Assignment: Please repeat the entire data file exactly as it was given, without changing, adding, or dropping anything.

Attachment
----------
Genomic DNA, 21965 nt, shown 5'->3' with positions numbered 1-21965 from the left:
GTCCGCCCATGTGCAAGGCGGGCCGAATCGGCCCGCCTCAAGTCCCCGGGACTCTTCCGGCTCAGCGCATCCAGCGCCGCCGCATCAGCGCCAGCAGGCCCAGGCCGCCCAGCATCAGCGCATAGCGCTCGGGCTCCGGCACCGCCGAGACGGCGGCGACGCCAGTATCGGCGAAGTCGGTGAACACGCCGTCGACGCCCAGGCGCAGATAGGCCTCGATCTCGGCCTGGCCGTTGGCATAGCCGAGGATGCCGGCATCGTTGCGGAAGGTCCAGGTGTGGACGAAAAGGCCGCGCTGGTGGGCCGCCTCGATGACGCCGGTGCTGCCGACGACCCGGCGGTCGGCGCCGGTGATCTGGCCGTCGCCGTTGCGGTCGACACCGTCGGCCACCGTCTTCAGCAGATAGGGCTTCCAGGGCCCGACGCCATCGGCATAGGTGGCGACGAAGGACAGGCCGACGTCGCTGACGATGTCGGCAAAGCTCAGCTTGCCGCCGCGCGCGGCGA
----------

Genomic DNA, 21965 nt, shown 5'->3' with positions numbered 1-21965 from the left:
GTCCGCCCATGTGCAAGGCGGGCCGAATCGGCCCGCCTCAAGTCCCCGGGACTCTTCCGGCTCAGCGCATCCAGCGCCGCCGCATCAGCGCCAGCAGGCCCAGGCCGCCCAGCATCAGCGCATAGCGCTCGGGCTCCGGCACCGCCGAGACGGCGGCGACGCCAGTATCGGCGAAGTCGGTGAACACGCCGTCGACGCCCAGGCGCAGATAGGCCTCGATCTCGGCCTGGCCGTTGGCATAGCCGAGGATGCCGGCATCGTTGCGGAAGGTCCAGGTGTGGACGAAAAGGCCGCGCTGGTGGGCCGCCTCGATGACGCCGGTGCTGCCGACGACCCGGCGGTCGGCGCCGGTGATCTGGCCGTCGCCGTTGCGGTCGACACCGTCGGCCACCGTCTTCAGCAGATAGGGCTTCCAGGGCCCGACGCCATCGGCATAGGTGGCGACGAAGGACAGGCCGACGTCGCTGACGATGTCGGCAAAGCTCAGCTTGCCGCCGCGCGCGGCGA